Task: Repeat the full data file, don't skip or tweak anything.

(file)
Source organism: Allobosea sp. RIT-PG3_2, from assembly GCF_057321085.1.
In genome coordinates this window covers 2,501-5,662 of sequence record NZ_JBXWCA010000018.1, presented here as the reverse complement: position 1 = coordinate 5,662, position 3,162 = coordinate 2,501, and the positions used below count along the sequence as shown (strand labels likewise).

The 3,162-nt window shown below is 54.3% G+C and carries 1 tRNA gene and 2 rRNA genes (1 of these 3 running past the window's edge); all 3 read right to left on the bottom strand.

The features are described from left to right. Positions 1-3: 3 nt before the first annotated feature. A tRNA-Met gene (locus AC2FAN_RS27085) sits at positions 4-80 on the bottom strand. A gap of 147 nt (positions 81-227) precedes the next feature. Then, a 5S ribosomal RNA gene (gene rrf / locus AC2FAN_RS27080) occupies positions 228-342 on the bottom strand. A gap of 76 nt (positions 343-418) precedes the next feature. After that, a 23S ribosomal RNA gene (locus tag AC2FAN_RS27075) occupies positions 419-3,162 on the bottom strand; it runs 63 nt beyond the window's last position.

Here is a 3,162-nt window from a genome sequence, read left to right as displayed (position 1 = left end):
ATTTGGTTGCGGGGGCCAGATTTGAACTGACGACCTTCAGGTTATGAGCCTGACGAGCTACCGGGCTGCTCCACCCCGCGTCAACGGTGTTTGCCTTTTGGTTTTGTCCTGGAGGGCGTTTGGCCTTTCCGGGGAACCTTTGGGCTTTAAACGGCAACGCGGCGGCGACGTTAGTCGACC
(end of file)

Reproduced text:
Source organism: Allobosea sp. RIT-PG3_2, from assembly GCF_057321085.1.
In genome coordinates this window covers 2,501-5,662 of sequence record NZ_JBXWCA010000018.1, presented here as the reverse complement: position 1 = coordinate 5,662, position 3,162 = coordinate 2,501, and the positions used below count along the sequence as shown (strand labels likewise).

The 3,162-nt window shown below is 54.3% G+C and carries 1 tRNA gene and 2 rRNA genes (1 of these 3 running past the window's edge); all 3 read right to left on the bottom strand.

The features are described from left to right. Positions 1-3: 3 nt before the first annotated feature. A tRNA-Met gene (locus AC2FAN_RS27085) sits at positions 4-80 on the bottom strand. A gap of 147 nt (positions 81-227) precedes the next feature. Then, a 5S ribosomal RNA gene (gene rrf / locus AC2FAN_RS27080) occupies positions 228-342 on the bottom strand. A gap of 76 nt (positions 343-418) precedes the next feature. After that, a 23S ribosomal RNA gene (locus tag AC2FAN_RS27075) occupies positions 419-3,162 on the bottom strand; it runs 63 nt beyond the window's last position.

Here is a 3,162-nt window from a genome sequence, read left to right as displayed (position 1 = left end):
ATTTGGTTGCGGGGGCCAGATTTGAACTGACGACCTTCAGGTTATGAGCCTGACGAGCTACCGGGCTGCTCCACCCCGCGTCAACGGTGTTTGCCTTTTGGTTTTGTCCTGGAGGGCGTTTGGCCTTTCCGGGGAACCTTTGGGCTTTAAACGGCAACGCGGCGGCGACGTTAGTCGACC